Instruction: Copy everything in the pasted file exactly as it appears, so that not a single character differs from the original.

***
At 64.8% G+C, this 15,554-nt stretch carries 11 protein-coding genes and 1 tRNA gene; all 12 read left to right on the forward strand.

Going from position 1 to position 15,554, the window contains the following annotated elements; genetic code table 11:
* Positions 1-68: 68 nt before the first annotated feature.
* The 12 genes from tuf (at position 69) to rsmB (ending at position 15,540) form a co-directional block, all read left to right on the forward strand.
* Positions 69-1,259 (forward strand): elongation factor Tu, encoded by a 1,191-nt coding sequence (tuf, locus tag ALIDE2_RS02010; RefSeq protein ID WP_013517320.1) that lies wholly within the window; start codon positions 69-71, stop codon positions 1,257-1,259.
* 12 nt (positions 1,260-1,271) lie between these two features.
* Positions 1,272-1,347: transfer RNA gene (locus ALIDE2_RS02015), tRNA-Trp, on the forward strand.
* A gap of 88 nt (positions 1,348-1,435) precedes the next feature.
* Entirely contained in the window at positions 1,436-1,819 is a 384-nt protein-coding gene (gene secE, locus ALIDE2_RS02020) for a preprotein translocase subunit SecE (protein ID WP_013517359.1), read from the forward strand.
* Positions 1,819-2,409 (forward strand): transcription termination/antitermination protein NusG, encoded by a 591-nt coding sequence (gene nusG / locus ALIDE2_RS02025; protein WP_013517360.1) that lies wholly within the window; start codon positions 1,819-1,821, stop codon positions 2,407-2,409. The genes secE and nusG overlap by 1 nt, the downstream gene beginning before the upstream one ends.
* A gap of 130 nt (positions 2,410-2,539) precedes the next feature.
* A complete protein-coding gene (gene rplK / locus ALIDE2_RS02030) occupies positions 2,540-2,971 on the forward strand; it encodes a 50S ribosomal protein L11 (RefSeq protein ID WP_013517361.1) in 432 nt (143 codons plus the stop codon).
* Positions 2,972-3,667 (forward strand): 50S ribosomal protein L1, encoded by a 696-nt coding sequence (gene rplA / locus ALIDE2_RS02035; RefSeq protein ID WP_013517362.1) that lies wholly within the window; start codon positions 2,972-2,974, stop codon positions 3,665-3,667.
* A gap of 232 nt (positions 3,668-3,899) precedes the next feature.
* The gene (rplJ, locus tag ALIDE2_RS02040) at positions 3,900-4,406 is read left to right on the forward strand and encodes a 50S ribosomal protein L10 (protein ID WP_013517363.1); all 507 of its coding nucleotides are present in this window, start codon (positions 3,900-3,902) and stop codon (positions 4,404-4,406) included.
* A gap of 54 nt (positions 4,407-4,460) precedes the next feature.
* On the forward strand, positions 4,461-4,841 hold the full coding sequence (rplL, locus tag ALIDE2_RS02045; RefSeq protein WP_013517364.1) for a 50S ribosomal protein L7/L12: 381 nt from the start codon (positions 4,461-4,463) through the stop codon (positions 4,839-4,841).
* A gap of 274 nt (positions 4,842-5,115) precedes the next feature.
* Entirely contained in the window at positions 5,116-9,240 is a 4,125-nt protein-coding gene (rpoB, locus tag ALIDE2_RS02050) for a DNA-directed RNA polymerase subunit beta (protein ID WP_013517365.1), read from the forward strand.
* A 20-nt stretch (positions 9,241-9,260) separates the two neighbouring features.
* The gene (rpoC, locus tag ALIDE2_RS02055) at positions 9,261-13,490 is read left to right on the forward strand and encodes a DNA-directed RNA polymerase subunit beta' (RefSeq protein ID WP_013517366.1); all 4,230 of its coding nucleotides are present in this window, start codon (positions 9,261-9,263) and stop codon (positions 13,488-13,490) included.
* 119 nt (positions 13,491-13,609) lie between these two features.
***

At 64.8% G+C, this 15,554-nt stretch carries 11 protein-coding genes and 1 tRNA gene; all 12 read left to right on the forward strand.

Going from position 1 to position 15,554, the window contains the following annotated elements; genetic code table 11:
* Positions 1-68: 68 nt before the first annotated feature.
* The 12 genes from tuf (at position 69) to rsmB (ending at position 15,540) form a co-directional block, all read left to right on the forward strand.
* Positions 69-1,259 (forward strand): elongation factor Tu, encoded by a 1,191-nt coding sequence (tuf, locus tag ALIDE2_RS02010; RefSeq protein ID WP_013517320.1) that lies wholly within the window; start codon positions 69-71, stop codon positions 1,257-1,259.
* 12 nt (positions 1,260-1,271) lie between these two features.
* Positions 1,272-1,347: transfer RNA gene (locus ALIDE2_RS02015), tRNA-Trp, on the forward strand.
* A gap of 88 nt (positions 1,348-1,435) precedes the next feature.
* Entirely contained in the window at positions 1,436-1,819 is a 384-nt protein-coding gene (gene secE, locus ALIDE2_RS02020) for a preprotein translocase subunit SecE (protein ID WP_013517359.1), read from the forward strand.
* Positions 1,819-2,409 (forward strand): transcription termination/antitermination protein NusG, encoded by a 591-nt coding sequence (gene nusG / locus ALIDE2_RS02025; protein WP_013517360.1) that lies wholly within the window; start codon positions 1,819-1,821, stop codon positions 2,407-2,409. The genes secE and nusG overlap by 1 nt, the downstream gene beginning before the upstream one ends.
* A gap of 130 nt (positions 2,410-2,539) precedes the next feature.
* A complete protein-coding gene (gene rplK / locus ALIDE2_RS02030) occupies positions 2,540-2,971 on the forward strand; it encodes a 50S ribosomal protein L11 (RefSeq protein ID WP_013517361.1) in 432 nt (143 codons plus the stop codon).
* Positions 2,972-3,667 (forward strand): 50S ribosomal protein L1, encoded by a 696-nt coding sequence (gene rplA / locus ALIDE2_RS02035; RefSeq protein ID WP_013517362.1) that lies wholly within the window; start codon positions 2,972-2,974, stop codon positions 3,665-3,667.
* A gap of 232 nt (positions 3,668-3,899) precedes the next feature.
* The gene (rplJ, locus tag ALIDE2_RS02040) at positions 3,900-4,406 is read left to right on the forward strand and encodes a 50S ribosomal protein L10 (protein ID WP_013517363.1); all 507 of its coding nucleotides are present in this window, start codon (positions 3,900-3,902) and stop codon (positions 4,404-4,406) included.
* A gap of 54 nt (positions 4,407-4,460) precedes the next feature.
* On the forward strand, positions 4,461-4,841 hold the full coding sequence (rplL, locus tag ALIDE2_RS02045; RefSeq protein WP_013517364.1) for a 50S ribosomal protein L7/L12: 381 nt from the start codon (positions 4,461-4,463) through the stop codon (positions 4,839-4,841).
* A gap of 274 nt (positions 4,842-5,115) precedes the next feature.
* Entirely contained in the window at positions 5,116-9,240 is a 4,125-nt protein-coding gene (rpoB, locus tag ALIDE2_RS02050) for a DNA-directed RNA polymerase subunit beta (protein ID WP_013517365.1), read from the forward strand.
* A 20-nt stretch (positions 9,241-9,260) separates the two neighbouring features.
* The gene (rpoC, locus tag ALIDE2_RS02055) at positions 9,261-13,490 is read left to right on the forward strand and encodes a DNA-directed RNA polymerase subunit beta' (RefSeq protein ID WP_013517366.1); all 4,230 of its coding nucleotides are present in this window, start codon (positions 9,261-9,263) and stop codon (positions 13,488-13,490) included.
* 119 nt (positions 13,491-13,609) lie between these two features.